Internet DRAFT - draft-ietf-mptcp-experience


MPTCP Working Group                                       O. Bonaventure
Internet-Draft                                                 UCLouvain
Intended status: Informational                                 C. Paasch
Expires: October 3, 2016                                     Apple, Inc.
                                                                G. Detal
                                                          April 01, 2016

        Use Cases and Operational Experience with Multipath TCP


   This document discusses both use cases and operational experience
   with Multipath TCP in real world networks.  It lists several
   prominent use cases for which Multipath TCP has been considered and
   is being used.  It also gives insight to some heuristics and
   decisions that have helped to realize these use cases.

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   include Simplified BSD License text as described in Section 4.e of
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Table of Contents

   1.  Introduction  . . . . . . . . . . . . . . . . . . . . . . . .   2
   2.  Use cases . . . . . . . . . . . . . . . . . . . . . . . . . .   4
     2.1.  Datacenters . . . . . . . . . . . . . . . . . . . . . . .   4
     2.2.  Cellular/WiFi Offload . . . . . . . . . . . . . . . . . .   5
     2.3.  Multipath TCP proxies . . . . . . . . . . . . . . . . . .   8
   3.  Operational Experience  . . . . . . . . . . . . . . . . . . .   9
     3.1.  Middlebox interference  . . . . . . . . . . . . . . . . .   9
     3.2.  Congestion control  . . . . . . . . . . . . . . . . . . .  11
     3.3.  Subflow management  . . . . . . . . . . . . . . . . . . .  12
     3.4.  Implemented subflow managers  . . . . . . . . . . . . . .  12
     3.5.  Subflow destination port  . . . . . . . . . . . . . . . .  14
     3.6.  Closing subflows  . . . . . . . . . . . . . . . . . . . .  15
     3.7.  Packet schedulers . . . . . . . . . . . . . . . . . . . .  17
     3.8.  Segment size selection  . . . . . . . . . . . . . . . . .  17
     3.9.  Interactions with the Domain Name System  . . . . . . . .  18
     3.10. Captive portals . . . . . . . . . . . . . . . . . . . . .  19
     3.11. Stateless webservers  . . . . . . . . . . . . . . . . . .  20
     3.12. Loadbalanced serverfarms  . . . . . . . . . . . . . . . .  20
   4.  Conclusion  . . . . . . . . . . . . . . . . . . . . . . . . .  21
   5.  Acknowledgements  . . . . . . . . . . . . . . . . . . . . . .  21
   6.  Informative References  . . . . . . . . . . . . . . . . . . .  22
   Appendix A.  Changelog  . . . . . . . . . . . . . . . . . . . . .  28
   Authors' Addresses  . . . . . . . . . . . . . . . . . . . . . . .  29

1.  Introduction

   Multipath TCP was standardized in [RFC6824] and five independant
   implementations have been developed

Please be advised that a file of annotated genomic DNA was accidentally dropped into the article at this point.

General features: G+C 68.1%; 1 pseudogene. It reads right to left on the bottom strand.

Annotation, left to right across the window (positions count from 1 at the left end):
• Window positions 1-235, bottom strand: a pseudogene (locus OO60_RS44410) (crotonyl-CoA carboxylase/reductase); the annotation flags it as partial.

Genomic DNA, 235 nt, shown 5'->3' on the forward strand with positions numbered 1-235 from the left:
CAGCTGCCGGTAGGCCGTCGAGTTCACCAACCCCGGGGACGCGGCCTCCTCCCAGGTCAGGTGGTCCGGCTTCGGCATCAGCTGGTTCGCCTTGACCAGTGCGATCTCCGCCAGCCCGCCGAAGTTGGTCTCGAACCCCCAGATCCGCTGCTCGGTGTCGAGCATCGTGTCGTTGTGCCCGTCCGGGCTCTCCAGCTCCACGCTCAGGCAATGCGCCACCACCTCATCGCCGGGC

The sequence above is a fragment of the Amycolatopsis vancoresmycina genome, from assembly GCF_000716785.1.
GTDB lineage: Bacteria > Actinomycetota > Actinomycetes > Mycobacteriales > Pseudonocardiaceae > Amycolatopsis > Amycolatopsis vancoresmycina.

[I-D.eardley-mptcp-implementations-survey].  As of September 2015,
   Multipath TCP has been or is being implemented on the following
   platforms :

   o  Linux kernel [MultipathTCP-Linux]

   o  Apple iOS and MacOS [Apple-MPTCP]

   o  Citrix load balancers

   o  FreeBSD [FreeBSD-MPTCP]

   o  Oracle

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   The first three implementations
   [I-D.eardley-mptcp-implementations-survey] are known to interoperate.
   The last two are currently being tested and improved against the
   Linux implementation.  Three of these implementations are open-
   source.  Apple's implementation is widely deployed.

   Since the publication of [RFC6824], experience has been gathered by
   various network researchers and users about the operational issues
   that arise when Multipath TCP is used in today's Internet.

   When the MPTCP working group was created, several use cases for
   Multipath TCP were identified [RFC6182].  Since then, other use cases
   have been proposed and some have been tested and even deployed.  We
   describe these use cases in Section 2.

   Section 3 focuses on the operational experience with Multipath TCP.
   Most of this experience comes from the utilisation of the Multipath
   TCP implementation in the Linux kernel [MultipathTCP-Linux].  This
   open-source implementation has been downloaded and is used by
   thousands of users all over the world.  Many of these users have
   provided direct or indirect feedback by writing documents (scientific
   articles or blog messages) or posting to the mptcp-dev mailing list
   (see ).  This
   Multipath TCP implementation is actively maintained and continuously
   improved.  It is used on various types of hosts, ranging from
   smartphones or embedded routers to high-end servers.

   The Multipath TCP implementation in the Linux kernel is not, by far,
   the most widespread deployment of Multipath TCP.  Since September
   2013, Multipath TCP is also supported on smartphones and tablets
   running iOS7 [IOS7].  There are likely hundreds of millions of
   Multipath TCP enabled devices.  However, this particular Multipath